If a new partnership is formed or a new bank obligation is fulfilled in these liabilities were not disclosed it could potentially lead to additional lawsuits. A bank lending money to a business has to right to know if this business has the possibility of losing a large amount of funds in the future. Let’s say the bank lends the company money and the company has a possible contingent liability pending.The company does not disclose this to the bank, and the lawsuit results in a huge loss. The company now does not have the funds to pay for the new loan from the bank. Now we have a company has to pay in the contingent liability and the bank that potentially will be taking loss.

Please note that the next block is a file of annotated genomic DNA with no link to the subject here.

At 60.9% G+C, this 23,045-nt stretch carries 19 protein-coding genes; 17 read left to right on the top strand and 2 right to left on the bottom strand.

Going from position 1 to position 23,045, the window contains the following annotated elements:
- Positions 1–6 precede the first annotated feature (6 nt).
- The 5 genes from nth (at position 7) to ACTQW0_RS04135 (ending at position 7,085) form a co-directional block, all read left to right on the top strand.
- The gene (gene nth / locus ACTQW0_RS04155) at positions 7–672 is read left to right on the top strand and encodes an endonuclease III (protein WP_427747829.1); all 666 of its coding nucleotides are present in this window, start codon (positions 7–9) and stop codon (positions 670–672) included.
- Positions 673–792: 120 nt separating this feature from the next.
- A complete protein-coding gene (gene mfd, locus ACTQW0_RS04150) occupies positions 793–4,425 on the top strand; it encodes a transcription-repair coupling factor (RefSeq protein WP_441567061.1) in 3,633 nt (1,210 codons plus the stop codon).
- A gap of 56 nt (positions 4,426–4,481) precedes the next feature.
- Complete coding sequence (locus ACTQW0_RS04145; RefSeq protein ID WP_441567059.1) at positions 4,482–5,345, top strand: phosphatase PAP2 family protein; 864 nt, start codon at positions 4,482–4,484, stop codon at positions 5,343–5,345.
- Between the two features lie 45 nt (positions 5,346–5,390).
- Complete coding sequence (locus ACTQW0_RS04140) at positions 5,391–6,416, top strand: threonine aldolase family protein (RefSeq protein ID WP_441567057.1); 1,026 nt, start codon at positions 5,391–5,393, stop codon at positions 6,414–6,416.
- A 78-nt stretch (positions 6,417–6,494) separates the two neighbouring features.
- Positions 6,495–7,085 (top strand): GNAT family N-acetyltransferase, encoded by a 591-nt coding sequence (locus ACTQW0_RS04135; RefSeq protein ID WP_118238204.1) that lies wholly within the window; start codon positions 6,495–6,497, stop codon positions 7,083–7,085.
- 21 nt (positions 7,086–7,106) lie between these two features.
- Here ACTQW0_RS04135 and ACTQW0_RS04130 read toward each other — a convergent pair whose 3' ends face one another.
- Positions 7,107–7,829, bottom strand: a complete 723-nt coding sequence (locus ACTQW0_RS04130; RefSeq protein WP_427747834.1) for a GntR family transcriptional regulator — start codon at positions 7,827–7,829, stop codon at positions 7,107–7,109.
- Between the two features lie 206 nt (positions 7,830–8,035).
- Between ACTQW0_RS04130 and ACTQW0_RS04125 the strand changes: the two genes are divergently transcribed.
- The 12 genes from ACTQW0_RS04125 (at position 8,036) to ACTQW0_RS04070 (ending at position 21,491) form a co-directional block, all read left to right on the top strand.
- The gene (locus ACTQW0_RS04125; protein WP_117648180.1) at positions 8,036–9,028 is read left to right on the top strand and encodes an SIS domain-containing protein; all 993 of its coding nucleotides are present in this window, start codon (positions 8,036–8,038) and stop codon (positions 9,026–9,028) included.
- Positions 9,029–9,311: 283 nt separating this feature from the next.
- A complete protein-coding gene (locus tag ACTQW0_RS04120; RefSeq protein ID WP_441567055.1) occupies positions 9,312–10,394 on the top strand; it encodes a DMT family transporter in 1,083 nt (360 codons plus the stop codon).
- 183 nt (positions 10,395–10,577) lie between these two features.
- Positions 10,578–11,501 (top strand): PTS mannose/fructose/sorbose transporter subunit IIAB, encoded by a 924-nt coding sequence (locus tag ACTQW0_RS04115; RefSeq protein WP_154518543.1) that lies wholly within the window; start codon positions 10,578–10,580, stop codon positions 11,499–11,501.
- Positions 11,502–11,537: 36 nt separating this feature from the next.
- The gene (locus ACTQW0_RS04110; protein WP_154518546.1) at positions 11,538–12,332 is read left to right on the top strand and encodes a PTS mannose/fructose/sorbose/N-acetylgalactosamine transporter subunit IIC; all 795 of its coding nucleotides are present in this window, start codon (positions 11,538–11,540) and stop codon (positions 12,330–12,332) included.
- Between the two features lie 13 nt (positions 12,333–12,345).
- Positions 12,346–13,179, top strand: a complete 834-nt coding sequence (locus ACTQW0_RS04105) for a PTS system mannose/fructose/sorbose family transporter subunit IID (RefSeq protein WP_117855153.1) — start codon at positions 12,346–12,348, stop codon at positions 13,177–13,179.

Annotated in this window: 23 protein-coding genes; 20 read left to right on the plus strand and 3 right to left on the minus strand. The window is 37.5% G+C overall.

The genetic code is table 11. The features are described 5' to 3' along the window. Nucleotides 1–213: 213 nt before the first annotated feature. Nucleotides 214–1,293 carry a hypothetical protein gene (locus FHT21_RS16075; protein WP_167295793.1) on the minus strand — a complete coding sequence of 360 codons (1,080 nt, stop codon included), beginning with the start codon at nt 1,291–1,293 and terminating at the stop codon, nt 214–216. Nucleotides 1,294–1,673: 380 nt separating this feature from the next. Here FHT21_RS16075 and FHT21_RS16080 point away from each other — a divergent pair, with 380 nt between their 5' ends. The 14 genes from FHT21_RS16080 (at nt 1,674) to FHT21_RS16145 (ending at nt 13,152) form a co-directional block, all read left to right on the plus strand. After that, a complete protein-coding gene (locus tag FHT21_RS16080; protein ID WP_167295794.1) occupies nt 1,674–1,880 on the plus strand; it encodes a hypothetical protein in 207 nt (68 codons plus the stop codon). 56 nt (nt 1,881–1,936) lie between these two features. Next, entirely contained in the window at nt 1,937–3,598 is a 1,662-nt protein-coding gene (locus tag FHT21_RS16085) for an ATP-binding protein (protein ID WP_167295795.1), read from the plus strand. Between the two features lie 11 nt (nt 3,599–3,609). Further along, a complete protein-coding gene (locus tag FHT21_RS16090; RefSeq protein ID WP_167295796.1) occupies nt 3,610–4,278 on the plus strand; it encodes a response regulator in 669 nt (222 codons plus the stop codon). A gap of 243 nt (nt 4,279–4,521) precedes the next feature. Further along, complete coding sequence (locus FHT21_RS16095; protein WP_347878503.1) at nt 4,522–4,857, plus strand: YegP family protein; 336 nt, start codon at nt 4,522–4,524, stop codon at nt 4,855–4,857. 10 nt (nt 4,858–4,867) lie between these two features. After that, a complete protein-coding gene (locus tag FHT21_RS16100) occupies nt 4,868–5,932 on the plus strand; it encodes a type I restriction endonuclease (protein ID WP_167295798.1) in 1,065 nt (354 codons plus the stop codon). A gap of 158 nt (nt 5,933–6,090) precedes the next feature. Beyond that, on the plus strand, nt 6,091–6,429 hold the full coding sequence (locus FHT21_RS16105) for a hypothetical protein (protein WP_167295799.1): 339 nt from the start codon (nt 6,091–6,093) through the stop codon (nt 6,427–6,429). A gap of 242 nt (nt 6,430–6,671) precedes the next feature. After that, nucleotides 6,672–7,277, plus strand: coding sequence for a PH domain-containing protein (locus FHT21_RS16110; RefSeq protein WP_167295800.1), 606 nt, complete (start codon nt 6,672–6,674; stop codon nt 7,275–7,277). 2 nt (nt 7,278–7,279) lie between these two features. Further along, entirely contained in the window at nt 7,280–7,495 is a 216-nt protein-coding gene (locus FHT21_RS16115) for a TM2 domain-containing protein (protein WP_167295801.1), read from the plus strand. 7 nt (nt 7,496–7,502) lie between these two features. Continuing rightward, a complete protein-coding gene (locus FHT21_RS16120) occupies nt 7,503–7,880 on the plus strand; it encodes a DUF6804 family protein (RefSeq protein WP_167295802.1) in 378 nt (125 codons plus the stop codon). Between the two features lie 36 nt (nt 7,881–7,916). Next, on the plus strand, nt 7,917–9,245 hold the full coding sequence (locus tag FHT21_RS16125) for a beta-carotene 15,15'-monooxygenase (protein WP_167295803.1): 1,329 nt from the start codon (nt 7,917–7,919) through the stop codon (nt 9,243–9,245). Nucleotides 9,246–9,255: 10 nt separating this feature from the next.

This also applies to a potential partner that wants to join the company they also have the right to know if there is a potential loss in the future. If a company signs on a new partner and does not disclose all the potential liabilities and losses and then the company takes those losses the new partner could lose their capital. . Examine the ethical tightrope companies must walk when they report contingent liabilities. Although it would be very easy for a company to not report the contingent liabilities, it’s not the ethical thing to do.

On one hand every company tries to maximize their profits and make the company look like it’s the best they could possibly be. On the other hand trying to be honest about how your company is really doing and trying to disclose all the proper information can be very difficult. This particular question makes me think of Bernard Madoff and the Etcon Company.I would imagine that somewhere along the Way, Bernie Madoff did not disclose the proper contingent liabilities when it came to his financial statements.